How UTokyo moved 5,000 classes online in a month Swift action key; many students welcome and hope for continuation of web-based teaching
The start of the academic year at Japanese universities in April coincided with the rapid spread of COVID-19 in Japan in March, forcing them to shift their classes online.
While most institutions pushed back their academic calendar by several weeks to prepare for distance teaching, UTokyo stuck to its original calendar and has offered over 5,000 courses entirely online since the first week of April — despite the fact that, prior to the onset of the coronavirus pandemic, hardly any faculty member knew how to conduct classes remotely.
How did the university pull it off?
UTokyo officials who have played a key role in this unprecedented mass transition to online education say that experts with different roles and backgrounds came together in early March to quickly build infrastructure and a support network for faculty and students. They started offering tools and tips even before university executives officially decided to move all the classes online later that month.
Kenjiro Taura, a professor of computer science and director of the university’s Information Technology Center, has been one of these key players. He said that one of the crucial tasks for him was to let UTokyo members know of the basic infrastructure that already existed, whose use could be enhanced for web-based education. Those tools included UTAS, which students use to register for courses, and ITC-LMS, where class materials can be uploaded and messages exchanged among faculty and students. Not all faculty members used ITC-LMS before, he says.
In addition, all university members had access to G Suite for Education, a cloud-based group of Google applications, including ECCS email, as well as Office 365, cloud-based software offered by Microsoft.
What’s more, in the pre-pandemic days, most people on campus had no idea that they could teach a class of 500 students by simply connecting to videoconferencing software such as Zoom, Webex and Google Meet, Taura says.
“Most of us thought we needed bulky videoconferencing units like Polycom to have online meetings, where groups of people across five or six meeting rooms were connected via big TV screens,” he said. “Many of us had thought we might need special equipment to connect 100 or 200 students simultaneously. As it turned out, all we needed was a PC and application software.”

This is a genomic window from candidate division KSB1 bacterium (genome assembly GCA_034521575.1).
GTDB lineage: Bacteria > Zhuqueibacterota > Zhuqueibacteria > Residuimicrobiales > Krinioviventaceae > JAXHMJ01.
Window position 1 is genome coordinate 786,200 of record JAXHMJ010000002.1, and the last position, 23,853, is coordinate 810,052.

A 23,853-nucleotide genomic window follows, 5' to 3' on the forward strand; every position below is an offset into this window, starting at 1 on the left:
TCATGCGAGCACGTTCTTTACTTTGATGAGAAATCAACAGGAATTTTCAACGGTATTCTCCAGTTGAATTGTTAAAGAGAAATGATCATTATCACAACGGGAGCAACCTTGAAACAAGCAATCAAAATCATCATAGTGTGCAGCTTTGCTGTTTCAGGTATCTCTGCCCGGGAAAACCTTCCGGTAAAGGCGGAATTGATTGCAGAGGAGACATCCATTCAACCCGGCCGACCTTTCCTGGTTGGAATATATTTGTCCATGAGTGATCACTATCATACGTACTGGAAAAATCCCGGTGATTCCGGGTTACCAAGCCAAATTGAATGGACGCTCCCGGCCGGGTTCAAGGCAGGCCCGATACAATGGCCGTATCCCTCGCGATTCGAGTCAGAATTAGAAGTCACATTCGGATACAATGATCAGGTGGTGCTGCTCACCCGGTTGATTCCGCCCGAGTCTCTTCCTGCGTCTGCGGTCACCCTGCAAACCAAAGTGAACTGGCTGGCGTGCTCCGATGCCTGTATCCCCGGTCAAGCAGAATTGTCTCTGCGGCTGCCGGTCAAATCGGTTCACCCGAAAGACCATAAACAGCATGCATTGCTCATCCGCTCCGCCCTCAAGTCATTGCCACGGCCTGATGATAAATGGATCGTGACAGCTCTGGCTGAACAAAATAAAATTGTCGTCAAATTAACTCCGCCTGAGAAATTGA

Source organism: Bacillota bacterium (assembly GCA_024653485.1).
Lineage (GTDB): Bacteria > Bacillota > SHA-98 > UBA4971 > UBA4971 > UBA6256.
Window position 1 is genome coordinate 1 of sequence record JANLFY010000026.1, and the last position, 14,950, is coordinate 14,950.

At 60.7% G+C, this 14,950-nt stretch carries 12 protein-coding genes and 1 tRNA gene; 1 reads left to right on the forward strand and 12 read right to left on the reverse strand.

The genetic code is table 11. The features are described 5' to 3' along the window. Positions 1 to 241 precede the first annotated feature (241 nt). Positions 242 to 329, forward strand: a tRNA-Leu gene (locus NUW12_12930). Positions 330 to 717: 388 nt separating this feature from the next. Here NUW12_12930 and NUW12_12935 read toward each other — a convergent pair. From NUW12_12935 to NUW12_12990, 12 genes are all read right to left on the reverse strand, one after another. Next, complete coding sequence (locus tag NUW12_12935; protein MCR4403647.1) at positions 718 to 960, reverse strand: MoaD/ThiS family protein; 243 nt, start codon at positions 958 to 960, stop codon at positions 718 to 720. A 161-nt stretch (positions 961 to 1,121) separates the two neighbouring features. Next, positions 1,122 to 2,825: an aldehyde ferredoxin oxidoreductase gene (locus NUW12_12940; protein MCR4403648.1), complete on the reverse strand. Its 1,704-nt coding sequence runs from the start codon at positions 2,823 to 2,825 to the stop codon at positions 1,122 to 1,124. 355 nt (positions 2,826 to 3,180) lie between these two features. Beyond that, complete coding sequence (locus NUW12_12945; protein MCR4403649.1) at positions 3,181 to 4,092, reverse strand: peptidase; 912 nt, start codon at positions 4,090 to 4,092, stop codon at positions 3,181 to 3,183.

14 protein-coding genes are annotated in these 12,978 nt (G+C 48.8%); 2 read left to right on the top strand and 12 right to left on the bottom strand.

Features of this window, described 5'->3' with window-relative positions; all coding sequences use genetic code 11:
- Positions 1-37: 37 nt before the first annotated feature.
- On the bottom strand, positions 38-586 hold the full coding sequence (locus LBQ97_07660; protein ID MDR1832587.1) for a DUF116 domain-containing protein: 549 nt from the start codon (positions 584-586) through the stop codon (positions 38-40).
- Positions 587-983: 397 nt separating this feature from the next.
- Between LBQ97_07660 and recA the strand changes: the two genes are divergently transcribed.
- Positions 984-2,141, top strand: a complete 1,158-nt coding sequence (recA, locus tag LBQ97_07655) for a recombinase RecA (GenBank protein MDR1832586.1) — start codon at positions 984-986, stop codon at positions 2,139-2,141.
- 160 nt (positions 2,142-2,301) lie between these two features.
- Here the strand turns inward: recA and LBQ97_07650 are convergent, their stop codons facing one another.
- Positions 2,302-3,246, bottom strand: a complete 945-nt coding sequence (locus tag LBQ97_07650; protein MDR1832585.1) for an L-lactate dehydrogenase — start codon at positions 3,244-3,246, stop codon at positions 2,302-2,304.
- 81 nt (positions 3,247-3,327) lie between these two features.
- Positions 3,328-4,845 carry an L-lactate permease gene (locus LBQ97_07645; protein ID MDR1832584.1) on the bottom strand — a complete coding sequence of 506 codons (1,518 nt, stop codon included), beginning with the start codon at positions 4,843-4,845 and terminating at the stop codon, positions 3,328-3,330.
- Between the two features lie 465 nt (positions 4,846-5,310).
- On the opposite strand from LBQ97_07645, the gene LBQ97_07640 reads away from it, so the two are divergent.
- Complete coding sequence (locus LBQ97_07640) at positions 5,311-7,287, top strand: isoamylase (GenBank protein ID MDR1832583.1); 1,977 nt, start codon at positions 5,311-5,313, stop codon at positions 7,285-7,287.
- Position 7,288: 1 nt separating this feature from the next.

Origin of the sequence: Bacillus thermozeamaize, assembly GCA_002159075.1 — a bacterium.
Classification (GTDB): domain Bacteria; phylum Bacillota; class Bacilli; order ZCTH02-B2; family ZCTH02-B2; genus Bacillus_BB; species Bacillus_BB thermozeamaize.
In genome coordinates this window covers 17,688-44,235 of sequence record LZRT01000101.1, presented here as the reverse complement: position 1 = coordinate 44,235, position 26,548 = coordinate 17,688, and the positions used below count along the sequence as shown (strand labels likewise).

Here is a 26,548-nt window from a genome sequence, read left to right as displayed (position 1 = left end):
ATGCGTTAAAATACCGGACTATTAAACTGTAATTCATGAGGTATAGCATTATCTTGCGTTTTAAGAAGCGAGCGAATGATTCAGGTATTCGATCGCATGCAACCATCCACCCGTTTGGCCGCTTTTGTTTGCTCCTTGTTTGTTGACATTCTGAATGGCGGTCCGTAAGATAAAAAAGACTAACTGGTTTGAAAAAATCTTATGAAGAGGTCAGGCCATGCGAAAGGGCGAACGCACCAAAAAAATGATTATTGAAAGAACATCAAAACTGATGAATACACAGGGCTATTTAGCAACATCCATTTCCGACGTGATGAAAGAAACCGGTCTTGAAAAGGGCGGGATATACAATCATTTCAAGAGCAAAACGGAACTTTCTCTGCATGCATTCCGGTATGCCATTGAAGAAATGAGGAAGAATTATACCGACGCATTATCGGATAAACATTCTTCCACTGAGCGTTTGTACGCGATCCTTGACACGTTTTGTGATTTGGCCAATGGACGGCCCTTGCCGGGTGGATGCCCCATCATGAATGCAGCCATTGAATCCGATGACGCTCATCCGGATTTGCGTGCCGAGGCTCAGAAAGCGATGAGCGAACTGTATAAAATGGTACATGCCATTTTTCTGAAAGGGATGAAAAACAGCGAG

Swift action key
But swift action was instrumental to the successful transition, Taura recalled, noting that, after an internal discussion in the center in early March, he met up with Kayoko Kurita, deputy director of the Center for Research and Development of Higher Education (CRDHE) and expert on faculty development, on March 9.
During that first meeting, which was joined by Lui Yoshida, a project assistant professor at the CRDHE, they decided to host an informative session for faculty and staff on March 13. On March 11, they set up Utelecon, a web portal aimed at providing information about online courses and web conferences, such as how to introduce Zoom and other online tools in the courses.
In the early days, many people had trouble logging into professional Zoom accounts that the university made available to all of its members, they said.
Despite the short notice, the March 13 seminar — held in a conference room on the Hongo Campus and streamed via Webex, and where Executive Vice President Hiroo Fukuda gave opening remarks, expressing support for online education — was attended by over 350 people. That was followed by another session on March 19, held via Zoom. Interest from faculty was so huge that the number of participants quickly topped the capacity of 1,000. Kurita and Yoshida recorded the session and made it available for those who could not join.
After the semester started, Utelecon operators launched a weekly luncheon seminar series to share experience and know-how. The 40-minute luncheon sessions, which any UTokyo member is free to join, have been held 12 times as of the end of June. They have featured various topics, such as organizing group work, saving the volume of transmitted data, evaluating students and accommodating students with special needs.